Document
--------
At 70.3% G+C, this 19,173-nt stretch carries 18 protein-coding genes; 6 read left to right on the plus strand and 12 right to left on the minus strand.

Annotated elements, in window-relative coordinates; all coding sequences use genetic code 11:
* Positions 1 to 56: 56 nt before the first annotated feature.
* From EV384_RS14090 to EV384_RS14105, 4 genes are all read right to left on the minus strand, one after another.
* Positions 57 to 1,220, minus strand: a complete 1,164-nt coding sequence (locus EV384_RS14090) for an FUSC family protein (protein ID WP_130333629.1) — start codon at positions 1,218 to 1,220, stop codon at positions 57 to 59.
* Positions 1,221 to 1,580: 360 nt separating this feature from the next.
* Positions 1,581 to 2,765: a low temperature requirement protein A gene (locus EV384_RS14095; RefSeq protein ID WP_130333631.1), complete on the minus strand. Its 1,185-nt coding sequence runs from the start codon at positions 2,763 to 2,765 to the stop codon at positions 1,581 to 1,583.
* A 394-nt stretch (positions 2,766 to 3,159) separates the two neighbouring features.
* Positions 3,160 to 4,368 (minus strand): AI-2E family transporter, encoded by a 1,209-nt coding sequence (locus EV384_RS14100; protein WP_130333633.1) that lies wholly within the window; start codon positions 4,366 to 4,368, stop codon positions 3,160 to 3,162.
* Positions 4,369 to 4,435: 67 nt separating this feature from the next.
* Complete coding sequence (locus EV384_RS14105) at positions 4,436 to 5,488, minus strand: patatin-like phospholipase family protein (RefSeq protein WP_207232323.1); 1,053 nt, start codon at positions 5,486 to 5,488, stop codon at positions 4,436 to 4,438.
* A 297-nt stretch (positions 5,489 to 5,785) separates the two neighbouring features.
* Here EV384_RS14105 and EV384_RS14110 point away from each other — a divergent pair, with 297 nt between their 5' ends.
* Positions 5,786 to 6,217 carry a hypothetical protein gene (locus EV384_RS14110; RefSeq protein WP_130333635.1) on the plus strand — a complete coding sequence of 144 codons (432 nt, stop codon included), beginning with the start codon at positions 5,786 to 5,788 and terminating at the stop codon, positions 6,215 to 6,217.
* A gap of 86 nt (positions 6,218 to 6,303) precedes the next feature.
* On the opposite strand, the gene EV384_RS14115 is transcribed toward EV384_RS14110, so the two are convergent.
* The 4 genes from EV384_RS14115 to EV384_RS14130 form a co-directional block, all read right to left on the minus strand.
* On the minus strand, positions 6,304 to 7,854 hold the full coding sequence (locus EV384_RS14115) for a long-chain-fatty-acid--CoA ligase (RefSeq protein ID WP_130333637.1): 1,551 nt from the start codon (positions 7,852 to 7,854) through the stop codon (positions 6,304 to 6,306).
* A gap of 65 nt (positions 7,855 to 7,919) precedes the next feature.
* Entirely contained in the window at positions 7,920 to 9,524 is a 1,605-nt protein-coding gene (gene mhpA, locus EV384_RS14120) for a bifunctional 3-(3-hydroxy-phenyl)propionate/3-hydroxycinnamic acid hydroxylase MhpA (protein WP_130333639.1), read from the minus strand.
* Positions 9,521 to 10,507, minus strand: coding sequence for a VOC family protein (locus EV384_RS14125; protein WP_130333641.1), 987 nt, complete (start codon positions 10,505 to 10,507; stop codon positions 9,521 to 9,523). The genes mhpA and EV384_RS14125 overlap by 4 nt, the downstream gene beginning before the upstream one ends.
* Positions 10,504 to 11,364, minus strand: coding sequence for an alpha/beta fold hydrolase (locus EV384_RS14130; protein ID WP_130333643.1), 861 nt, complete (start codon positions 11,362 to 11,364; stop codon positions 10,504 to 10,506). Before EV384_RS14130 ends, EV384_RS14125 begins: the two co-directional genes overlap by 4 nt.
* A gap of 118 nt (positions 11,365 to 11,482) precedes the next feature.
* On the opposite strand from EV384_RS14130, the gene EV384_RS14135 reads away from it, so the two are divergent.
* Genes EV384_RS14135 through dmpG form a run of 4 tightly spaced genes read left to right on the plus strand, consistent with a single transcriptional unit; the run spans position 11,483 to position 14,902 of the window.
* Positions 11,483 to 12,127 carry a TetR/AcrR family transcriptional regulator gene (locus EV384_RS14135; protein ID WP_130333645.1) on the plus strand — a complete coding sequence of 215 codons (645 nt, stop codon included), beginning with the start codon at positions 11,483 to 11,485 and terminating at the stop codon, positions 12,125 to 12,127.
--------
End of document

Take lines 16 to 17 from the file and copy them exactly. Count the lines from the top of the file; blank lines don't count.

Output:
* On the opposite strand, the gene EV384_RS14115 is transcribed toward EV384_RS14110, so the two are convergent.
* The 4 genes from EV384_RS14115 to EV384_RS14130 form a co-directional block, all read right to left on the minus strand.